South Carolina has introduced a bill that, amongst other things, will make faith groups liable for any crimes committed by the refugees they sponsor. The idea is to legislate against terrorism but the law is too narrow in its definition.
I contend that, since religion has defined itself as the creator and manager of morality, and since committing crimes is a violation of that morality and of the public trust, all faith organizations should be held accountable for the actions of those they sponsor, and this includes their own members.
Continue reading “Will the Church Take On Our Sins … and Our Punishments?” →
Just yesterday I got in an argument with a neighbor who insisted that the only laws we really need are enumerated in the Ten Commandments. Being somewhat versed in this artifact of primitive culture, I foolishly pointed out that the first four items simply emphasized the need to adhere to a jealous god. And then, in the best Abbott and Costello fashion, my neighbor said, “Of course.” Damn! Here I was a highly educated critical thinker trying to convince a neighbor here in South Carolina than there were many problems with her understanding of her religion.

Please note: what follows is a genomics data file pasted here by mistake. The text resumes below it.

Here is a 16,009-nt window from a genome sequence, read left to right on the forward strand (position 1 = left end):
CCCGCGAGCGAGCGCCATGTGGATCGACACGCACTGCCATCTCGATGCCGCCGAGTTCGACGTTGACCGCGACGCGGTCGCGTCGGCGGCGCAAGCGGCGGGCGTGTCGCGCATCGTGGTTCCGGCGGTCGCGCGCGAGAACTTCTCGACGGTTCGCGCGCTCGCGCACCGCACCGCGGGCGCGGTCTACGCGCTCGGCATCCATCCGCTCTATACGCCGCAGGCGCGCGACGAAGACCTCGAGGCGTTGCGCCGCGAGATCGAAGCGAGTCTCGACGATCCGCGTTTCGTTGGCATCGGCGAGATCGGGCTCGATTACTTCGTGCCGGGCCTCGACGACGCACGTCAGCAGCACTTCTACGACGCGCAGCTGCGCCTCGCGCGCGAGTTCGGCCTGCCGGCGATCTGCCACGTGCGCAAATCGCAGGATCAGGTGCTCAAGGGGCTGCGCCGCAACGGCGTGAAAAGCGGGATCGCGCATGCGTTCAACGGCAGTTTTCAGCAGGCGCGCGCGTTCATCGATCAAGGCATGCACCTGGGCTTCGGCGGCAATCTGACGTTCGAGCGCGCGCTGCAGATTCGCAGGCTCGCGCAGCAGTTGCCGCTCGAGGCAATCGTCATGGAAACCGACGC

Continue reading “Time to Shelve the Ten Commandments” →
Excellent article at Salon by Elias Isquith titled, “It embarrasses them, they feel ashamed”: Why America still can’t talk about race. Salon interviewed Angela Blackwell, the founder of the progressive think tank: POLICYLINK.
One of the questions dealt with the inconvenient truth that racism is still alive and quite active in today’s America. Look at Ferguson, Missouri. Please go to Salon of read the complete article. But first, an excerpt or two:
Continue reading “Why America Still Can’t Talk About Race” →